Many treatments exist to help infants with all kinds of birth injuries adjust to and make every day life much easier as they grow. Among those is physical therapy, which we have previously mentioned is a common resource for those with cerebral palsy. Physical therapy generally helps children who suffer from muscle problems similar to those resulting from cerebral palsy, such as weakened muscles or muscles over which the children lack control. This article focuses on one such condition–brachial plexus palsy, which occurs when the nerves of the brachial plexus, a set of nerves controlling the muscles of the arm, have been damaged during birth, according to Seattle Children’s. Brachial plexus palsies can be treated through physical therapy in several different ways.
According to Seattle Children’s, therapists’ treatment regimens can include, among other things, stretching to prevent stiffness of the joints; aid in using the arm and hand actively, as the area will likely have been affected by the nerve damage; developing motor skills; and “learn[ing] ways to move so they can do as much as possible on their own.”
Medscape calls therapy the “cornerstone in the management of the symptoms of a child” suffering from brachial plexus palsy. Therapy is important both for children whose cases are being treated conservatively as well as for those who will have to undergo surgery.
According to Jennifer Semel-Concepcion, MD, therapists have dual roles: first, they must “provide ongoing therapeutic treatment and parental instruction,” and secondly, they must continually and accurately assess the infant’s functional status. This helps to determine whether the child will eventually need surgical intervention or whether she may be able to pursue other avenues of treatment. Comprehensive therapy, according to Dr. Semel-Conception, should consist of “facilitation of active movement, strengthening, promotion of sensory awareness, and provision of instructions for home activities.” This includes consistent stretching of the internal rotators, flexibility activities, and “static and dynamic splinting of the arm.”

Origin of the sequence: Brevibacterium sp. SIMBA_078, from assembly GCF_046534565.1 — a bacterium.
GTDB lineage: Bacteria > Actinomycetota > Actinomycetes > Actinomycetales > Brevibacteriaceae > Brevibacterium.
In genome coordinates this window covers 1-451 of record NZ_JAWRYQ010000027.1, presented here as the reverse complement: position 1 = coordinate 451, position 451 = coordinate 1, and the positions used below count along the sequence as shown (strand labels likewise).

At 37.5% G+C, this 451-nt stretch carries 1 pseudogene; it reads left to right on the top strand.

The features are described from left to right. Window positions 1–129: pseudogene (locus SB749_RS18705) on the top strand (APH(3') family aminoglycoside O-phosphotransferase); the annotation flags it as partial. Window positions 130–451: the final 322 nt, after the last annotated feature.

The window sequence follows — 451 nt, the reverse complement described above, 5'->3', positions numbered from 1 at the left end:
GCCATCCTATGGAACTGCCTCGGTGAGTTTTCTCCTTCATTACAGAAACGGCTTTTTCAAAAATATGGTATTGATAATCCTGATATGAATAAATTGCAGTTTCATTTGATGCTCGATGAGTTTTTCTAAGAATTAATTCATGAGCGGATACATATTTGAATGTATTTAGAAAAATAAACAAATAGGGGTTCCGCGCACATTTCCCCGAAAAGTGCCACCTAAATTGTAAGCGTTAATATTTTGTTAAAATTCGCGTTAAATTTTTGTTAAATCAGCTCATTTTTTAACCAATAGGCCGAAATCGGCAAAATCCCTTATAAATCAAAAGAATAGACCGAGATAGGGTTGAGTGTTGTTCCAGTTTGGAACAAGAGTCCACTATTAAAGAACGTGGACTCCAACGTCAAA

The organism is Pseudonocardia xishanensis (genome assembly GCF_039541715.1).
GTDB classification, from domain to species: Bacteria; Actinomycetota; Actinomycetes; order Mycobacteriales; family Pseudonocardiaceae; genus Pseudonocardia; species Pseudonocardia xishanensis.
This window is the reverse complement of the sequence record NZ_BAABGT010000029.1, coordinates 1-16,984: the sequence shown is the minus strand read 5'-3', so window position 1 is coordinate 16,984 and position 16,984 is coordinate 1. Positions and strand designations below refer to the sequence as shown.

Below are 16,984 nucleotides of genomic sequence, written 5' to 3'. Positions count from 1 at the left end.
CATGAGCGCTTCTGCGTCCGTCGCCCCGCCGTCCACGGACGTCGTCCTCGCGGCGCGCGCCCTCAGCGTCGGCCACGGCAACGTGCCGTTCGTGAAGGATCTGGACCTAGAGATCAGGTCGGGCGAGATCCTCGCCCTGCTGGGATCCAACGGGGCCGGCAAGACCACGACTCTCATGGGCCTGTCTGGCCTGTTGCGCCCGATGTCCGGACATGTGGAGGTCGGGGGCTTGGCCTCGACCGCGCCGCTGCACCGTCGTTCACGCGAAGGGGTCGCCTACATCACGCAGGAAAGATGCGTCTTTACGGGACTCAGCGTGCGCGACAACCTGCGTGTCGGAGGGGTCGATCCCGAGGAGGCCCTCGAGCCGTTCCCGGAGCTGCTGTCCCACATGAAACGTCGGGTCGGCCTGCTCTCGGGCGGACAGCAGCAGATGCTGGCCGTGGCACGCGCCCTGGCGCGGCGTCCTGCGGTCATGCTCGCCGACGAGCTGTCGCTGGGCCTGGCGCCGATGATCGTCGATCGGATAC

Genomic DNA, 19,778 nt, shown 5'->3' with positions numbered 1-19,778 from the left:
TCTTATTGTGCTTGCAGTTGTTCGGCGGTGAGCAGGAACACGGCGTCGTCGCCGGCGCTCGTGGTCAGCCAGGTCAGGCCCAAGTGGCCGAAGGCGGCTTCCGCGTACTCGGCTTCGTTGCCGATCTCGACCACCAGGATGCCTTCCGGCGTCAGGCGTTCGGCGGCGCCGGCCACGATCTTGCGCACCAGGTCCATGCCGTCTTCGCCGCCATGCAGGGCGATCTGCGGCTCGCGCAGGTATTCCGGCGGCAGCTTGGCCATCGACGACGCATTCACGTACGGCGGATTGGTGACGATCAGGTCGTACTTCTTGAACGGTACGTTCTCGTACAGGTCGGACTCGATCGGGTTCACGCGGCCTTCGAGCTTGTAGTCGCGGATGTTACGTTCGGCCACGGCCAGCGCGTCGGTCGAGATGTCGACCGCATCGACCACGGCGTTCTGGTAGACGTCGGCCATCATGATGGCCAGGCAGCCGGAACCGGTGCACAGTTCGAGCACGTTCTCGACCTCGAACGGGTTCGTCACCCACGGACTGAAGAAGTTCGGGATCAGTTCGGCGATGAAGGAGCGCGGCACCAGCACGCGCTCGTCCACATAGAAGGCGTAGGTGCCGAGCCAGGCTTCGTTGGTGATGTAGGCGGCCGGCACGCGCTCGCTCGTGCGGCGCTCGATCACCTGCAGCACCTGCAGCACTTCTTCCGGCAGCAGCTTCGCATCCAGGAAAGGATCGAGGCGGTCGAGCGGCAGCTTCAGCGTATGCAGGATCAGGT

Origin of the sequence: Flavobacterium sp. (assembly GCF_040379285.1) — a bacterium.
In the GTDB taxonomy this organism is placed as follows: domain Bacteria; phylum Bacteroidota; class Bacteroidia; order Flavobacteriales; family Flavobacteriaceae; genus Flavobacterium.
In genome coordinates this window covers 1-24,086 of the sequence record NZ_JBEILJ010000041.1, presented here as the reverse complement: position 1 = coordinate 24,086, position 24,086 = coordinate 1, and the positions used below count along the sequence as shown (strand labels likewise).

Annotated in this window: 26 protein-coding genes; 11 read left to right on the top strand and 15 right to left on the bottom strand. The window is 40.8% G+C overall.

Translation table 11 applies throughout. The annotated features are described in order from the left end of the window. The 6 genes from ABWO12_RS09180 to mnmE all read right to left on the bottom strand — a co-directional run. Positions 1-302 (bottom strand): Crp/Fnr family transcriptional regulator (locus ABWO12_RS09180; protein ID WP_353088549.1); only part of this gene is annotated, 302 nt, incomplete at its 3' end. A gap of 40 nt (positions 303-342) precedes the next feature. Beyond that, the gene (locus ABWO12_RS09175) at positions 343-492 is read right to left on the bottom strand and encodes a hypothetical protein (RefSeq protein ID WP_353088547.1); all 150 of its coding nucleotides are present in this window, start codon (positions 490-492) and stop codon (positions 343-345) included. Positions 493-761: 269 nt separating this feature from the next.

Timeline and Results
Most recovery occurs in the first year after the injury, according to Seattle Children’s. However, it is important to continue therapy during the second year, where some more progress may occur. Additionally, therapy helps to continually strengthen the arm and prevent stiffness in the limb. According to Medscape, “the rehabilitation of children with brachial plexus palsy . . . must begin in infancy to achieve optimal functional returns.”
Most children tend to regain function and use of their affected arm; however, they will likely deal with weakness in the shoulder area even after rehabilitation. According to Dr. Semel-Concepcion, consistent therapy will help prevent severe contractures that come with brachial plexus palsy and can lead to bony deformity and shoulder dislocation.
If your loved one has suffered complications from brachial plexus palsy or any other forms of birth injury resulting from negligence during the birthing process, call us for help. We will talk to you and review your case for free. The Tyrone Law Firm specializes in representing those who have suffered a devastating injury, such as birth injuries or traumatic brain injury resulting from the negligence of another. Our personal injury firm here in Atlanta has a very successful record of trying such cases.
Nelson Tyrone handles Brain Injury, Spine Injury and RSD/CRPS cases throughout the United States. He involves only the top medical, rehabilitation and life-care plan experts in the field. His results on behalf of clients include several of the largest settlements and verdicts on record, and he was recently able to obtain a $13.9 million verdict, one of the largest in the state of Georgia, for a birth injury client in 2014.
You can reach us at 404-377-0017 or via email at firstname.lastname@example.org. If we can’t help you, we will do our best to put you into the hands of lawyers who can.